Other than some rain on Sunday, the weather is looking pretty great for hiking over the long weekend in the Adirondacks. However, since it is a holiday weekend, trails and campsites are expected to be quite populated and the DEC is asking us to consider lesser used trails.
- Crown Point: Fri 65° and partly cloudy, Sat 72° and sunny, Sun 61° and rain, Mon 78° and mostly sunny
- Indian Lake: Fri 58° and partly cloudy, Sat 69° and mostly sunny, Sun 57° and rain, Mon 72° and partly cloudy
- Lake George: Fri 64° and mostly sunny, Sat 70° and partly cloudy, Sun 60° and rain, Mon 80° and mostly sunny
- Lake Placid: Fri 56° and mostly sunny, Sat 68° and sunny, Sun 56° and rain, Mon 72° and cloudy
- Malone: Fri 57° and partly cloudy, Sat 69° and mostly sunny, Sun 57° and rain, Mon 72° and cloudy
- North Creek: Fri 59° and sunny, Sat 68° and mostly sunny, Sun 58° and rain, Mon 74° and partly cloudy
- Saranac Lake: Fri 57° and partly cloudy, Sat 70° and sunny, Sun 56° and rain, Mon 72° and cloudy
- Speculator: Fri 59° and mostly sunny, Sat 67° and mostly sunny, Sun 58° and rain, Mon 72° and partly cloudy
- Ticonderoga: Fri 59° and sunny, Sat 66° and sunny, Sun 55° and rain, Mon 72° and mostly sunny
- Tupper Lake: Fri 57° and mostly sunny, Sat 70° and sunny, Sun 56° and rain, Mon 72° and scattered showers
Labor Day Weekend
The long weekend that traditionally signals the unofficial end of summer means that hiking and camping in the Adirondacks will be very popular. Certain campsites are expected to be filled by Friday evening, and popular trailhead parking lots will reach capacity early in the day. You can expect to encounter a lot of people on the trails and on the waterways as well.
Therefore, it’s recommended to seek recreational opportunities in lesser-used areas of the Adirondacks this weekend.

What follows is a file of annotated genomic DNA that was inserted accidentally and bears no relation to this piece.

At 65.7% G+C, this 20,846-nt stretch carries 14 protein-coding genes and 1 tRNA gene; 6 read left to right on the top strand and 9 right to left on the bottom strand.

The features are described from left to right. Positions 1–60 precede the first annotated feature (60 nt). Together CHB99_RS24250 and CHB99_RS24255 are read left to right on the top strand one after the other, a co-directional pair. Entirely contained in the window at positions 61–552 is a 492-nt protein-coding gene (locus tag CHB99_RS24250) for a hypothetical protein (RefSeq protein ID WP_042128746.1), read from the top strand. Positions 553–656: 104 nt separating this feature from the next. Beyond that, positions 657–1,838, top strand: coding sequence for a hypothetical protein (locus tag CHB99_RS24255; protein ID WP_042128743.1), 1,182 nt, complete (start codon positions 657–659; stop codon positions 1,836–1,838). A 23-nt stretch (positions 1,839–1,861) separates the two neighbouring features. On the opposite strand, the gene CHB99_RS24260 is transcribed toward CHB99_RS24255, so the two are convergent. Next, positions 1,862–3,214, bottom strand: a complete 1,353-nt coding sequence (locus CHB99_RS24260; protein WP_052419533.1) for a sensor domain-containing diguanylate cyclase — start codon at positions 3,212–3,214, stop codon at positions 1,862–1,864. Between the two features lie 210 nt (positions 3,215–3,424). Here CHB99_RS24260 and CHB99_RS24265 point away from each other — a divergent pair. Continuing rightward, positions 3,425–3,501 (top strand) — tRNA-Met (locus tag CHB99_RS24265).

Adirondack Loj Trailhead Parking
This weekend DEC Forest Rangers will be stationed on the Adirondack Loj Road at South Meadow Lane to inform hikers when the trailhead parking lots are filled and to provide alternative locations to hike.
Trails are wet and muddy, especially in low spots and along waterways. Please walk through the mud and water, not around it, to protect trailside vegetation.
Temperatures are always cooler with winds stronger at the summits, and as we get into some cooler overall weather this will especially be true.
Fire is danger is low, but campfire safety should be practiced at all times. Never leave campfires unattended. Ensure coals, embers, and ashes are cool when putting out campfires.
Rock Climbing Routes
All rock climbing routes are open.
Bears are continuing to be active in the Adirondacks. Abide by bear safety rules and always store your food, toiletries, and garbage in a bear resistant canister. Bear resistant canisters are required in the Eastern High Peaks and recommended throughout the Adirondack Park.
- Store all food, toiletries, and garbage in bear resistant canisters (not bear hangs)
- Bear resistant canisters are required in the Eastern High Peaks and recommended elsewhere
- Cook and eat away from your campsite before dark
- Do not leave food unattended
- Consider carrying bear spray
Biting insects are still out and about. Observe the following tips to minimize the nuisance of biting bugs:
- Wear light colored long sleeved shirts and long pants
- Tuck shirt into pants
- Button or rubber band sleeves at the wrist
- Tuck the bottom of pant legs into your socks
- Pack a head net to wear when insects are abundant
- Use insect repellent with DEET
Seasonal Access Roads
Seasonal access roads consist of dirt, sand, gravel, and/or stone and tend to have a rougher surface than typical roads. If you’re using these roads in the Adirondacks you’ll need a four-wheel drive truck, an SUV, or another high clearance vehicle that’s recommended for use on seasonal access roads.